- Meetings of members and managers are not required to be held in Nevada. They can take place anywhere in the world!
- Single-member LLCs are allowed. One person may hold all positions in the company. (This is not the case in every state!)
- There is very little disclosure required. This is the main reason why anyone interested in privacy will often form their corporations or LLCs in Nevada.
- Stock (or membership interest) does not need to be purchased with cash – anything of value will do, including your time and services.
Wyoming – A Hidden Jewel
Wyoming is most famous for its national parks, geysers, expansive prairies and cheap land, but this state is always ready to lead the pack when it comes to business issues. It’s a wonder that it hasn’t exploded yet, but just wait…it will happen. Wyoming is also a tax haven and has many of the same benefits that Nevada has - including no business or franchise taxes of any sort. Officers are also allowed to maintain their privacy and remain anonymous, like in Nevada.
But there’s more! One of the advantages that Wyoming offers that Nevada doesn’t is that it allows for what is called a “lifetime proxy.” A proxy is someone that you elect to vote on your behalf. This opens the door to a common asset protection strategy in which you can hide your identity by having someone else hold your stock (or membership shares) while you still control the vote by having a “lifetime proxy” over them.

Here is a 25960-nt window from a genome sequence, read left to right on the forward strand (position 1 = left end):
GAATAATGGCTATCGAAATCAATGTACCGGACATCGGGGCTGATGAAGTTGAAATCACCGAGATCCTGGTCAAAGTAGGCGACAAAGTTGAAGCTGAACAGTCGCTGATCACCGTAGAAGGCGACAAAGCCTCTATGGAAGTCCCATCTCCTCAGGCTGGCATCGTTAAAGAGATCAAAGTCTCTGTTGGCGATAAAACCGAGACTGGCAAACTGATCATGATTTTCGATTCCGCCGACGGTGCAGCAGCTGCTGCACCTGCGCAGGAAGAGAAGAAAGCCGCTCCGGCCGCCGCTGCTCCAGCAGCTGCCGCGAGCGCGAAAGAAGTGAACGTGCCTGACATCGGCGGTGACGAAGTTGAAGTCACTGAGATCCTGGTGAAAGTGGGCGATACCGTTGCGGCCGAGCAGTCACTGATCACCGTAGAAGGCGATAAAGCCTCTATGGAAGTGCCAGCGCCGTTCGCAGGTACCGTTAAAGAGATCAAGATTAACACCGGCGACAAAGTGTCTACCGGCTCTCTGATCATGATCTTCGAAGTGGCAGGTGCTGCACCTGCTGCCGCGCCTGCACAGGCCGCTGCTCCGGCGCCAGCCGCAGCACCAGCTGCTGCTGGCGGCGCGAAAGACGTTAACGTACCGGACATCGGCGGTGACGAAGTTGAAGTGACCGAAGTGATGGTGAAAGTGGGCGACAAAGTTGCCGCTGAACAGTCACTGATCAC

Wyoming isn’t as popular as Nevada and I am not certain for the exact reason; however I have a sneaking suspicion that Las Vegas, “The Entertainment Capital of the World” has something to do with it. Wyoming may not be the most glamorous place in the states to domicile your corporation or LLC, however don’t underestimate it as a tax haven. The Wyoming state government is working very hard to push Wyoming into the position of being the most business friendly state in the union. They are pioneers in the truest sense of the word. After all, they were the first state to adopt and legalize what we now know as the Limited Liability Company!